ifstream f("colors.in");
declares an object f of type ifstream initialized with the file name colors.in. Recall the include of fstream in the headers. You could think of this as being equivalent to setting up the BufferedReader in the Java code.

f >> numColors;
shows C++ notation for reading from a file into a value. Rather than being cast as a function call, instead the right shift operator is used. This is part of a bigger issue in C++ that allows programmers to associate their own meanings with operators (called operator overloading [wikipedia]). The types of the arguments to the operator determine what it does (in this case f is an input file stream and numColors is an integer, so an integer is read from the input file stream and stored in numColors). A list of all the operators in C and C++ can be found on wikipedia.

When we look a bit further down and see:

  f >> Red[i] >> Green[i] >> Blue[i];
we see what happens when we ask what value does the right shift operator return. If we think of it as storing a value into Red[i], but returning the value f, then the next shift operator is again a read that stores into Green[i]. Similarly, the third value gets read into Blue[i].

You will not that all this i/o is more compact than the corresponding Java code, but it is a matter of taste whether or not you like writing things this way.

Both the init and calculate functions are written much like they would have been in Java. Here, ContrastAnswer is built-up to hold the same thing as oneSet in the Java code. However, the current maximum is tracked as the constrasts are calculated and ContrastAnswer is built up for the current maximum (a new maximum just causes the ContrastAnswer index to restart at 0 overwriting the old values). Rather than eliminating symmetric answers, only half the possiblities are calculated in the first place.

The notation for output is similar to the notation for input:

cout << "Data Set " << counter << endl;
with endl being predefined to give you an end of line marker. cout is a predefined value similar to System.out in Java (analogously, cin corresponds to Java's System.in and cerr corresponds to Java's System.err).

** By now, you should be able to fix this program so that it outputs :'s the same way as colors.out expects them. Take a moment and try it.

In looking at the two programs, we see the Java program broke the task up into smaller tasks and then incrementally progressed to a solution. The C++ program collapsed knowledge such as that the distance between x and y is the same as the distance between y and x as well as worked out how to track ContrastAnswer efficently. However, the contest wasn't for the most efficient solution but rather to get through a collection of programming tasks in a fixed time limit. One can see that there are more potential places to make mistakes in the design of the C++ program (and indeed, the array overflow error was made although apparently didn't effect execution on the compiler being used). Both languages would have supported either style of program development.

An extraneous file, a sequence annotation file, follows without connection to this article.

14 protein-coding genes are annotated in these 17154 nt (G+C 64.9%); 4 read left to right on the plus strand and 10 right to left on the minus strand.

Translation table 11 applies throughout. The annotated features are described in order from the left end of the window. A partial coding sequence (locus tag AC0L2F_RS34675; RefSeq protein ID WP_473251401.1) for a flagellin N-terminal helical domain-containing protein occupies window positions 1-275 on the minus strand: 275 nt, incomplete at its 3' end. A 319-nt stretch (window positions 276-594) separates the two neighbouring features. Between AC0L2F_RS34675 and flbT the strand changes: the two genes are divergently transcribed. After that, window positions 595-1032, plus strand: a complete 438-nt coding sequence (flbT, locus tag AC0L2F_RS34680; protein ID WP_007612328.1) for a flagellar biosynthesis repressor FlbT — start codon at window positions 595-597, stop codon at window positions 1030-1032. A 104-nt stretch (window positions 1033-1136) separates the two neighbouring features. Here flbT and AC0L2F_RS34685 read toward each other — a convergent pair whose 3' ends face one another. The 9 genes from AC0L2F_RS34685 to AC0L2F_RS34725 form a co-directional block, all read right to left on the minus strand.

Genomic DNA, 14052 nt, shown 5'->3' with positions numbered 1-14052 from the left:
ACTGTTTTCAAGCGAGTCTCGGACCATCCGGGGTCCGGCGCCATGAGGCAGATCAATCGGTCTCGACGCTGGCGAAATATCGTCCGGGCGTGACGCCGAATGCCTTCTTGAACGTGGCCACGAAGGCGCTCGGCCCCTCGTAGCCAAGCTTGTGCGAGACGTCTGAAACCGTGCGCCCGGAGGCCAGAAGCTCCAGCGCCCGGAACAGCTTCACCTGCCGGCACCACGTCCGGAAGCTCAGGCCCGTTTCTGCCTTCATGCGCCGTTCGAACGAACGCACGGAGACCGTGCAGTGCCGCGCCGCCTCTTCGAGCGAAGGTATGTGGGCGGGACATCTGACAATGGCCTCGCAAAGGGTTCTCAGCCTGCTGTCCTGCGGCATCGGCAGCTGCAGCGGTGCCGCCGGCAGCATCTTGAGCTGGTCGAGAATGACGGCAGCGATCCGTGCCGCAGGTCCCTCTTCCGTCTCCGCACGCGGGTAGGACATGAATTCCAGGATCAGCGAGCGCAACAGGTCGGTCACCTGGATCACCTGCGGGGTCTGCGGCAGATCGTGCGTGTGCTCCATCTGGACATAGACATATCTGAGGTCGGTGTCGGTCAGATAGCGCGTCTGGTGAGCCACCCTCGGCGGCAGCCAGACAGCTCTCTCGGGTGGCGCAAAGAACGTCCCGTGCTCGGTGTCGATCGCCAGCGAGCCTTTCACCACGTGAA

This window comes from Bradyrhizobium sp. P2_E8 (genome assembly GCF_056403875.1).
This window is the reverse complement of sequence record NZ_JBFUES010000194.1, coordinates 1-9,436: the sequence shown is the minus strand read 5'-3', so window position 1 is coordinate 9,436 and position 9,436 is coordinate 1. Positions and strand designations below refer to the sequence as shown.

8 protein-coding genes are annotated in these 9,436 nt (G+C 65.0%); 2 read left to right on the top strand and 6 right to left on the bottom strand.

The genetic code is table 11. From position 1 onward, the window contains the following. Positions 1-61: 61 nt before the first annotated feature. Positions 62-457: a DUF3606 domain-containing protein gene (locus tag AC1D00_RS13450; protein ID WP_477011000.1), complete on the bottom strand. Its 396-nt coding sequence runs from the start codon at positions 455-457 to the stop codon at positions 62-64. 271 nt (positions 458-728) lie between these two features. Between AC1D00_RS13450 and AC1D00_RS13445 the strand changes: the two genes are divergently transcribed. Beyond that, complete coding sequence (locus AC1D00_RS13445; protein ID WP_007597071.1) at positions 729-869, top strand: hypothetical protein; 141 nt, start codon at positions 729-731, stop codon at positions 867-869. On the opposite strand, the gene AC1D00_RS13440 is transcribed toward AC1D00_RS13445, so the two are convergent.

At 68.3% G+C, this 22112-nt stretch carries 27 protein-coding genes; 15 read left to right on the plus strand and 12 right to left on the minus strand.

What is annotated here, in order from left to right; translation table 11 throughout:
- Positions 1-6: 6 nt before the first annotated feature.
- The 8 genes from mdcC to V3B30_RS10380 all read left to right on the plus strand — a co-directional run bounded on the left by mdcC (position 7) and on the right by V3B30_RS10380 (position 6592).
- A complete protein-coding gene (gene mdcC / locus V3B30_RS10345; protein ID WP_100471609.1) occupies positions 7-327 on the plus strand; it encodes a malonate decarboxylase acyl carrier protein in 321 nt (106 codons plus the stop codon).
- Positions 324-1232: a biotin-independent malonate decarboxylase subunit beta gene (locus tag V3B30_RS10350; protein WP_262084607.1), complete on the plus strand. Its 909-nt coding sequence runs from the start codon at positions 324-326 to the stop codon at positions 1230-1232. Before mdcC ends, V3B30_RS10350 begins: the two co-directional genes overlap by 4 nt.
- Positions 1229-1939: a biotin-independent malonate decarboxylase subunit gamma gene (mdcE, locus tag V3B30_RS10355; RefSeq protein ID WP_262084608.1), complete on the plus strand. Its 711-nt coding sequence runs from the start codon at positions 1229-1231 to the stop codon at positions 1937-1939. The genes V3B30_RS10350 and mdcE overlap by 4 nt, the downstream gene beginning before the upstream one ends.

The other problem from this contest that we have both Java and C++ solutions for is Problem F: Campus Buildings, which tries to figure out which, from a list of buildings, a particular abbreviation might match (see problems list for more details).

This time, the C++ headers are a bit larger, bringing in the math and string definitions, although only the string ones appear to be used in this program:

#include < iostream >
#include < fstream >
#include < string >
#include < math.h >

using namespace std;
The string type appears in the program, but is treated like a class, so when we want to do something like test against the length of a string called comp, it is written:
   if(j == comp.length())
we also see the string being treated as an array as in
  if(building[l] == comp[j] || building[l] - 32 == comp[j] || building[l] == comp[j] - 32)
Note that in C hence C++, characters can be treated as integers and that the codes for upper case characters and for lower case characters are exactly 32 steps apart -- upper case A being 65 and lower case a being 97 (see wikipedia entry for ASCII).

If we look up the C++ string library, we see that length is a public member function and that [] is an operator defined for the class as well. Like Java, the + operator handles concatenation and the shift operators have been overloaded for i/o, however, this program uses getline (also part of the string definition). If you read the discussion of both methods i/o shift operator and getline, you find that the shift operator uses blanks as string separators, so a building whose name was more than one word wouldn't get read properly, which is why getline is used in this C++ program.